Have you ever been frustrated at the slow internet speed, or experienced buffering while streaming a live ball game, or your favorite TV, Netflix, or Hulu show? We’ve all been there. In many cases, the slow speed is not intentional, but due to poor server configuration or high traffic providers are experiencing at a particular time. Now, imagine this has become the norm, because of government deregulation that now allows Internet Service Providers (ISPs) to dictate which customers get faster or slower traffic depending on how much customers pay for their services. Welcome to the network (net) neutrality debate!
To some, net neutrality may seem like just another new buzzword, but it is not a new concept. Back in the 1960s, AT&T had a monopoly of the phone industry, and the Federal Communications Commission (FCC) had to step in so that market competition was fostered to give consumer more options, as well as lower prices.
Those in favor of net neutrality believe that ISPs and network providers should treat their customers (a.k.a. “traffic”) equally as they navigate to and from any web site, application, or device. Being “net-neutral” refers to ISPs not artificially slowing down, speeding up, throttling, or setting data limits for any resources the customer is trying to access through the ISP’s connection. Keep in mind, a “customer” in this context can refer to a consumer in their home, a business, or a government agency. In other words, proponents of net neutrality argue that ISPs should not be allowed to play favorites and allow online content providers (or content owned by the ISP’s parent company) preferential treatment over another, especially if one provider pays more than another for traffic. What does this all mean? Large private businesses with deep pockets could get faster internet while the rest of us watch the buffering icon spin.
Also central to the debate is whether the broadband internet should be classified as a Title I Information Service, or a Title II Common Carrier under the Communications Act of 1934. Title II allows FCC to regulate wire and communication services similar to regulating telephone, or gas and electric providers; it is the legal foundation for the Open Internet Order of 2015 and net neutrality rules.
History has a way of repeating itself; the FCC has recently repealed the Net Neutrality rules put in place by the previous administration. Proponents of this recent move by the FCC argue that consumers’ internet experience will not be affected. They claim that the new rules could actually benefit consumers and allow FCC to go after ISPs with anti-competitive behavior. Many supporting the FCC repeal favor market-based regulations and letting the consumers decide who wins and who loses, vs. government intervention and regulations. Another argument for repealing neutrality rules is that it would lead to more opportunities for small business providers to spend capital to invest in building the infrastructure to roll out services to reach more consumers and provide better internet speed. This could ultimately lead to more competition and cheaper services.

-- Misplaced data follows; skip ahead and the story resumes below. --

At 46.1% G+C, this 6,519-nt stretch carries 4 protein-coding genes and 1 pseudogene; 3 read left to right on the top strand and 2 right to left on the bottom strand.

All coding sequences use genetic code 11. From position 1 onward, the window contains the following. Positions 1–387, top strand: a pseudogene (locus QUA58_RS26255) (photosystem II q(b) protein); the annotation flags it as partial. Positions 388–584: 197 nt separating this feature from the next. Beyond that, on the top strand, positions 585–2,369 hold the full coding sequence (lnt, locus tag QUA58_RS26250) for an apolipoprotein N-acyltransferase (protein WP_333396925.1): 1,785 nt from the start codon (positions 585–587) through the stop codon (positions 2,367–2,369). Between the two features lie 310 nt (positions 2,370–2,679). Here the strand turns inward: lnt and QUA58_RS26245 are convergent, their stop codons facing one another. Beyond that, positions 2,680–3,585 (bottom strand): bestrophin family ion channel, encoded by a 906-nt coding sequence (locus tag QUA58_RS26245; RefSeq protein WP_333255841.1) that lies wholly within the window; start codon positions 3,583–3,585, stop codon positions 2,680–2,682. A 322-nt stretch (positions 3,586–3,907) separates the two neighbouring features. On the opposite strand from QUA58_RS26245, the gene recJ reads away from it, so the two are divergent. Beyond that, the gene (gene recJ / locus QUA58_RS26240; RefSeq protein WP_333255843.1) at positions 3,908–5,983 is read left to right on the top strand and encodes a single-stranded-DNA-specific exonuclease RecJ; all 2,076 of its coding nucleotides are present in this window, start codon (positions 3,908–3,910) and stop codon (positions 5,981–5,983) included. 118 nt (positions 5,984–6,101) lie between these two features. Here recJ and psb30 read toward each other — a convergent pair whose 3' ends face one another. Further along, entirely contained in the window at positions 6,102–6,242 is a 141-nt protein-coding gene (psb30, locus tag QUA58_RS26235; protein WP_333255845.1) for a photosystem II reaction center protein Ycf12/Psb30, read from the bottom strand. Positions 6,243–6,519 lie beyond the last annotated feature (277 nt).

However, many states hold a different view and are already reacting to these recent changes, reinstating net neutrality rules. Montana was the first state to restore net neutrality rules for ISPs on state government contracts through an executive order signed by Governor Steve Bullock, Executive Order on January 22, 2018. New requirements imposing net neutrality apply to new and renewed contracts signed after July 1, 2018. Similar executive orders have been signed by New York’s Governor, Andrew Cuomo, on January 24th, by New Jersey’s Governor Phil Murphy on February 5th, Hawaii’s Governor David Ige, on February 5th, and Vermont’s Governor Phil Scott on February 15th, prohibiting ISPs that do business with the state from blocking or favoring web content. Similarly, under Alaska’s House Bill 277 introduced in January, violation of net neutrality by a utility providing broadband internet access service under a state contract would become an unlawful act and practice.
On January 16, Attorneys General in 22 states sued the FCC to reinstate net neutrality rules: California, Connecticut, Delaware, Hawaii, Illinois, Iowa, Kentucky, Maine, Maryland, Massachusetts, Minnesota, Mississippi, New Mexico, North Carolina, Oregon, Pennsylvania, Rhode Island, Vermont, Virginia, Washington and Washington DC. Additionally, at least six states (California, Massachusetts, Nebraska, New York, Rhode Island, and Washington) have introduced legislation banning ISPs from blocking or slowing down sites or online services.
In today’s world, global networking is just as essential to how we interact with the world as phones were in the 60’s, and the healthy debate over net neutrality rules is just as important as addressing the monopoly by phone service providers a few decades ago. There are arguments and advocates on both sides of the net neutrality debate, and it remains to be seen what the majority will decide. No matter what the ultimate decision is, it is important to stay abreast of the latest on net neutrality, where your state stands, and how it could impact your state.